Capsule contraction: should I switch from silicone to saline?

I got a breast aug only 6 mons ago with 375cc mentor gels and developed a capsule contracture of my right breast. I am having revision surgery but am concerned with only operating on 1 breast. My PS is recommending removing the capsule and silicone and inserting a brand new silicone implant but I am concerned that I will have asymmetry with only 1 breast getting worked on. I am torn as to what I should do. Should I just operate and revise the affected breast, or should I switch both to saline?

Doctor Answers 17

Should I switch from silicone to saline for capsular contracture?

You are asking the right questions and I like that you are paying attention to your gut feelings. You're most likely having a right sided capsulectomy. If your left side is perfect, common sense would suggest to leave it alone to avoid getting a poorer outcome on the left side after re-operation. There is no guarantee that your capsular contracture will not come back on the right side after the capsulectomy. There are several things to discuss with your surgeon to possibly maximize your chances of success:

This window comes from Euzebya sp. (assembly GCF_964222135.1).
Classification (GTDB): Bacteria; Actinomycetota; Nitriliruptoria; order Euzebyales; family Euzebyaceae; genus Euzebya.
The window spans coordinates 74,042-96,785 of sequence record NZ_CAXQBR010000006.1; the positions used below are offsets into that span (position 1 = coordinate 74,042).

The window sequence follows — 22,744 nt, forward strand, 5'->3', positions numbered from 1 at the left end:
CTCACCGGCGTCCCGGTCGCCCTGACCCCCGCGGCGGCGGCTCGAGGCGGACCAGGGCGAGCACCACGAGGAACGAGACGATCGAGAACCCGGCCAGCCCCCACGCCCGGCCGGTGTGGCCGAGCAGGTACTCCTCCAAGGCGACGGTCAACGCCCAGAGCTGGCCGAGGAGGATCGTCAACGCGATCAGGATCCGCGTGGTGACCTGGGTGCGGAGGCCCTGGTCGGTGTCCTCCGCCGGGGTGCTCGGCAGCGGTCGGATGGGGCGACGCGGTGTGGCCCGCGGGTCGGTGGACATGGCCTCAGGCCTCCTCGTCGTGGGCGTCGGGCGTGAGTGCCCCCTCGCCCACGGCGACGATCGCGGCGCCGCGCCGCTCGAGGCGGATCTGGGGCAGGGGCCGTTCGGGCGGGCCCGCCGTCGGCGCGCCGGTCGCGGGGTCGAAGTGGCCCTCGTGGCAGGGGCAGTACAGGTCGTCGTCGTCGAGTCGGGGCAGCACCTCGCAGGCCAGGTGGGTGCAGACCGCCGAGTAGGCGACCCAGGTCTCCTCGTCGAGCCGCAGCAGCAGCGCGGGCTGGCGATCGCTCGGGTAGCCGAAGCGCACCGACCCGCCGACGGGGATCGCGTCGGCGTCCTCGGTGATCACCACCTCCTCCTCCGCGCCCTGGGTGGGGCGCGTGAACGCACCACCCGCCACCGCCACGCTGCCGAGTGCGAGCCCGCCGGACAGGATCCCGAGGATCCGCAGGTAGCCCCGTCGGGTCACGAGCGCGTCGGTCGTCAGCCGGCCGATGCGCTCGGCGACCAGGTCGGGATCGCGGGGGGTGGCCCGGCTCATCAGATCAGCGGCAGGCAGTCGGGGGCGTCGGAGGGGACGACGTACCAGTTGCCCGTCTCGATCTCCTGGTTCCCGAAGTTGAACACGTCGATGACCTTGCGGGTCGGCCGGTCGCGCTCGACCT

1. Performing a complete capsulectomy as opposed to a partial capsulectomy or capsulotomy.

2. Doing a site change: especially if your implants are over the muscle , considering going under the muscle to decrease capsule formation. This would probably necessitate operating on the other side as well to retain symmetry.

3. Changing your implant to the new 5th generation textured silicone implants. I like Sientra because in a few recent studies they have shown capsular contracture in less than 5% of cases (under the muscle), and they have a waranty to back up their claim (this may or may not apply to redo cases). Having different implants might also necessitate operating on both sides.